The Court in Williams v. Taylor held that "[u]nder the 'contrary to' clause, a federal habeas court may grant the writ if the state court arrives at a conclusion opposite to that reached by [the Supreme] Court on a question of law or if the state court decides a case differently than this Court has on a set of materially indistinguishable facts." Williams v. Taylor, further held that "[u]nder the 'unreasonable application' clause, a federal habeas court may grant the writ if the state court identifies the correct legal principle from [the Supreme] Court's decisions but unreasonably applies that principle to the facts of the prisoner's case." The "unreasonable application" inquiry requires the habeas court to "ask whether the state court's application of clearly established federal law was objectively unreasonable." Thus, under the "unreasonable application" clause, "a federal habeas court may not issue the writ simply because that court concludes in its independent judgment that the relevant state-court decision applied clearly established federal law erroneously or incorrectly. Rather, that application must also be unreasonable." The Court in Williams v. Taylor made it clear that the "contrary to" and "unreasonable application"clauses have independent meaning.
In the instant case, no such showing has been made. Additionally, we note that as recently as September 19, 2008, Story complied with the registration requirement, and is not subject to any collateral consequences for violating that requirement.*fn6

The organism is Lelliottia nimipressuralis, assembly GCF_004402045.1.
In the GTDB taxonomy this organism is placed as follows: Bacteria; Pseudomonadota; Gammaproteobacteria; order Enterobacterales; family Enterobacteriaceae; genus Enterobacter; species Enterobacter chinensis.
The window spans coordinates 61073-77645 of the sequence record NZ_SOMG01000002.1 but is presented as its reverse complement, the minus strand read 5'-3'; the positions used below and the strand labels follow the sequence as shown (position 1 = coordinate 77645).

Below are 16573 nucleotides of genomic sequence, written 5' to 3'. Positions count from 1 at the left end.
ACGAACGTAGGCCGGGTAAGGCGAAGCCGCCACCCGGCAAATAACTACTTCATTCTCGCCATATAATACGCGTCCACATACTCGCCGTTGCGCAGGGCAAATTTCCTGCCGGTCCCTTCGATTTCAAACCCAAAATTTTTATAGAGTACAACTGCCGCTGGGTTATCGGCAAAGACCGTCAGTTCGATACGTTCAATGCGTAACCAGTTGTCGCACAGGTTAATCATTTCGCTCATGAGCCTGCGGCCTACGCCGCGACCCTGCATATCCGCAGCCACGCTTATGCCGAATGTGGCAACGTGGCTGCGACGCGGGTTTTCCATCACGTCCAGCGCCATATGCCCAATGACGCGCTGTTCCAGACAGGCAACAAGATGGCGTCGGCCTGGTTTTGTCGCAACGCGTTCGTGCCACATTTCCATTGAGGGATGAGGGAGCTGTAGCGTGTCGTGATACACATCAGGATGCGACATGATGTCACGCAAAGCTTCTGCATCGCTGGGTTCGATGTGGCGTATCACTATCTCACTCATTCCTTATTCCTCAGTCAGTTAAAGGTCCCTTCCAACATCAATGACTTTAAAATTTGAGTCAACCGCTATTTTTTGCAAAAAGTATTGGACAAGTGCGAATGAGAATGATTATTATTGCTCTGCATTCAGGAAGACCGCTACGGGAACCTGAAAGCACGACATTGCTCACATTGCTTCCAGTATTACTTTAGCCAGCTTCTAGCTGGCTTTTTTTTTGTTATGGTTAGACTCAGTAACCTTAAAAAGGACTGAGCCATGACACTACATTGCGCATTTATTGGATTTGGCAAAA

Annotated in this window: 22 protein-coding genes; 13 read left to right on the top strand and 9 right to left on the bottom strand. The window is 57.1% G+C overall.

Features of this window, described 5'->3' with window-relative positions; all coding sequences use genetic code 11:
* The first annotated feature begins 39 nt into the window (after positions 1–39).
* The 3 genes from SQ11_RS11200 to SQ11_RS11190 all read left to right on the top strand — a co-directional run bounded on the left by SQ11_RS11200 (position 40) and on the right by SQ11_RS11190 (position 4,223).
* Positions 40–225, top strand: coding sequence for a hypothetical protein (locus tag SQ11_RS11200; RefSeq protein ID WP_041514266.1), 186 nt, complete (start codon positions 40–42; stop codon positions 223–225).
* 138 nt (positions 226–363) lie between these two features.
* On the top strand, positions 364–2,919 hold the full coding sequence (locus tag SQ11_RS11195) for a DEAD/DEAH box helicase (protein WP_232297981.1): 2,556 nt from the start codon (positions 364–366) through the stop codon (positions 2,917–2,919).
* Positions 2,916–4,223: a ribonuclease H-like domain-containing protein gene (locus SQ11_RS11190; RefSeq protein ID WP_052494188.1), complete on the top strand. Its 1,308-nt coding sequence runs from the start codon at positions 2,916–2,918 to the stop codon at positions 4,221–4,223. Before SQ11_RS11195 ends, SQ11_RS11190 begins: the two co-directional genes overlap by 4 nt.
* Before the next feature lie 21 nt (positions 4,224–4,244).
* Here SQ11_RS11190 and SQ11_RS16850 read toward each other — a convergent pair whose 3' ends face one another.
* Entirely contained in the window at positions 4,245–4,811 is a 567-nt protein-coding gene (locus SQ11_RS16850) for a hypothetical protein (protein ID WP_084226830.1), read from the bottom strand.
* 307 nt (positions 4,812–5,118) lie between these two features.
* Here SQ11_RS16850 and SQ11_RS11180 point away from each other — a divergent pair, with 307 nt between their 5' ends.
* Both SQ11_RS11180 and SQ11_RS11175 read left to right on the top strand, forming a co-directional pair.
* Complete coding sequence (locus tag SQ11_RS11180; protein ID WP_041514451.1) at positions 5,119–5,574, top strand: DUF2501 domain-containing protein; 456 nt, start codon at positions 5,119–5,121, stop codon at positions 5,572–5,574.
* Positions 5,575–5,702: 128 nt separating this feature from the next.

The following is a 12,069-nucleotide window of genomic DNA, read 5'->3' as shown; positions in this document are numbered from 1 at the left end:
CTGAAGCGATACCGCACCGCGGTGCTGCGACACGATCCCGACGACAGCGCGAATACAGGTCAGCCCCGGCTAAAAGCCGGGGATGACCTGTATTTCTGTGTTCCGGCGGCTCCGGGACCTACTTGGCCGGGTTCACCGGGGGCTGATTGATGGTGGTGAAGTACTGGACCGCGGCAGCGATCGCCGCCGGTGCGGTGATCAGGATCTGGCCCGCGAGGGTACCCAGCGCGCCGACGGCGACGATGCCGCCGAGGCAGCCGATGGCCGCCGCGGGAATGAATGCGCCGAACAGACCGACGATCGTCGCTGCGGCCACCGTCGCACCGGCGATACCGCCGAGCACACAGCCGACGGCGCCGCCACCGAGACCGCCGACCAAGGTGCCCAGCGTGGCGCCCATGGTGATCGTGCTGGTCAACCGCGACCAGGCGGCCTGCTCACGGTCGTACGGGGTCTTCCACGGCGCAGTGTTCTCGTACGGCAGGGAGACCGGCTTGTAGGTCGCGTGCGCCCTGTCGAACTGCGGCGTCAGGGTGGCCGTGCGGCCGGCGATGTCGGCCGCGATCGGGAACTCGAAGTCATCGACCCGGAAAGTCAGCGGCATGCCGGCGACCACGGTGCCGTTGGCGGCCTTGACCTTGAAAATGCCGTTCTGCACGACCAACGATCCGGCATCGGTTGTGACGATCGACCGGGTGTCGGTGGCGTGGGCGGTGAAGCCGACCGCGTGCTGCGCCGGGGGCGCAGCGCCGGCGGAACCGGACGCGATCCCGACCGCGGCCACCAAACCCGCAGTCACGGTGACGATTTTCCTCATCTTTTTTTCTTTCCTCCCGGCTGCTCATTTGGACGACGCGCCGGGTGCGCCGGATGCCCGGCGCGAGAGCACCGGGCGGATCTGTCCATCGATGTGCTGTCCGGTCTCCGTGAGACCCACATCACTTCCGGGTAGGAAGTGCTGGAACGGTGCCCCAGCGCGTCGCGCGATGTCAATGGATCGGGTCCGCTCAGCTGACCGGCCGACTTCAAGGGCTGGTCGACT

We also observe that it is provided in 42 U.S.C. 1983 that; Every person who, under color of any statute, ordinance, regulation, custom, or usage, of any State or Territory or the District of Columbia, subjects, or causes to be subjected, any citizen of the United States or other person within the jurisdiction thereof to the deprivation of any rights, privileges, or immunities secured by the Constitution and laws, shall be liable to the party injured in an action at law, suit in equity, or other proper proceeding for redress.
If in fact, Story is challenging the conditions imposed upon him rather than his sentence or its implementation, the matter might be considered as one arising under § 1983. Leamer v. Fauver, 288 F.3d 532 (3d Cir.2002). However, the Megan's law registration requirement has sustained constitutional muster. Com.v. Askew, 910 A.2d 624 (Pa.Super.2006) allocatur denied 919 A.2d 954 (2007). See also: Partway v. Attorney General, 81 F.3d 1235 (3d Cir.1996). For this reason, Story is not being deprived of any rights assured to him.
Thus, because there is no basis for granting relief here, the petition of Robert Story for a writ of habeas corpus will be dismissed and because no reasonable jurist could conclude that a basis for appeal exists, a certificate of appealability will be entered.
An appropriate Order will be entered.
AND NOW, this 18th day of February, 2009 for the reasons set forth in the foregoing Memorandum, the petition of Robert U. Story for a writ of habeas corpus is dismissed and a certificate of appealability is denied.
Robert C. Mitchell United States Magistrate Judge